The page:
The short commencement address to graduates inside the Colonial Life Arena touched on the harsh realities that lie ahead for many graduates: the job market is tougher, and average college debt is growing annually.
But using vivid examples from two key figures in her life—her mother and South Carolina native and historian Vernon Burton— she delivered an uplifting message that honed on the relentless pursuit of excellence in the midst of any circumstance.
Her speech addressed none of her legal scholarship that earned her a place on America’s highest court and talked little of her professional successes.
It was a personal, reflective address that attributed many of her current beliefs to her mother, a Puerto Rico native and Army veteran who managed to support two children in the Bronx by constantly working and never giving up hope for a better life.
Sotomayor’s father died when she was 9, but her mother funded private school and college because “that was the best for her children.”
“Education was always paramount to my mother,” Sotomayor said.
At the age of 45, Sotomayor’s mother returned to college herself in an effort to make more money for her family.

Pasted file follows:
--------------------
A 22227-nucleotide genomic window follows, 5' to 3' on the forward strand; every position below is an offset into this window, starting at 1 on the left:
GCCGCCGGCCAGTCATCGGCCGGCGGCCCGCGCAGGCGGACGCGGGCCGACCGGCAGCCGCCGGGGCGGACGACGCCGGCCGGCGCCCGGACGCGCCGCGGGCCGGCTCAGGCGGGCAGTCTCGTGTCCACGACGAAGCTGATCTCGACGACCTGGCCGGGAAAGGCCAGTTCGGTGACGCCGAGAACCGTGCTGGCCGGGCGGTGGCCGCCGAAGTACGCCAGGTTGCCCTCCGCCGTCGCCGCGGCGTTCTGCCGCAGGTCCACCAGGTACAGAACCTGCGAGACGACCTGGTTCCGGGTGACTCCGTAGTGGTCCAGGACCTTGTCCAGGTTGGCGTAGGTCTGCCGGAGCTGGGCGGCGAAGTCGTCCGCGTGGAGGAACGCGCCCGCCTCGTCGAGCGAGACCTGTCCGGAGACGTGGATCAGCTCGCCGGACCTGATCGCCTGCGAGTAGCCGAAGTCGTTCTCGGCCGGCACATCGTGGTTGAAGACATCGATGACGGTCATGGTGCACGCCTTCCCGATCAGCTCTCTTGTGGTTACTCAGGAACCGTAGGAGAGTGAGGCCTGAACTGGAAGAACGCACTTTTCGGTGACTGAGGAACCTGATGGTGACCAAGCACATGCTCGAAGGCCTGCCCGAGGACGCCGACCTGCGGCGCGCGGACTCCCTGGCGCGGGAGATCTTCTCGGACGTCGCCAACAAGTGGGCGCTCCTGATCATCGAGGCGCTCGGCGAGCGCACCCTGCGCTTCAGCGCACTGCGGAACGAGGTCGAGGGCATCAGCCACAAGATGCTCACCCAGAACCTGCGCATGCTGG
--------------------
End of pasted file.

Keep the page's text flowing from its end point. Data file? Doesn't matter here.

Her mother’s values were supplemented by her encounter with Vernon Burton during her time as a student at Princeton University. Burton, a native of Ninety Six, South Carolina, was a hunter and fisher who often sold boiled peanuts to help his family. His Southern drawl came in deep contrast with the New York accent Sotomayor carries.
“It seemed a very deep chasm existed between his world and mine,” Sotomayor said.
But the justice came to become good friends with the hard working, incredibly intelligent and passionate Burton. The two often commiserated over stories of helping their families and working through adversity. Burton is now a distinguished professor at Coastal Carolina University.
Sotomayor said the opportunity to serve as a Supreme Court justice led her often to pinch herself to make sure it wasn’t a dream. She called the opportunity to speak and receive a honorary doctorate in law from USC another “pinch myself” moment.
Her comments were preceded by remarks from USC President Harris Pastides, who urged graduates to participate in service and make the world a better place. The president called the sitting group “the leaders of tomorrow” but reminded them that “opportunity won’t come to you in an email or a text.”
“Never forget this day, and never forget Carolina,” Pastides said.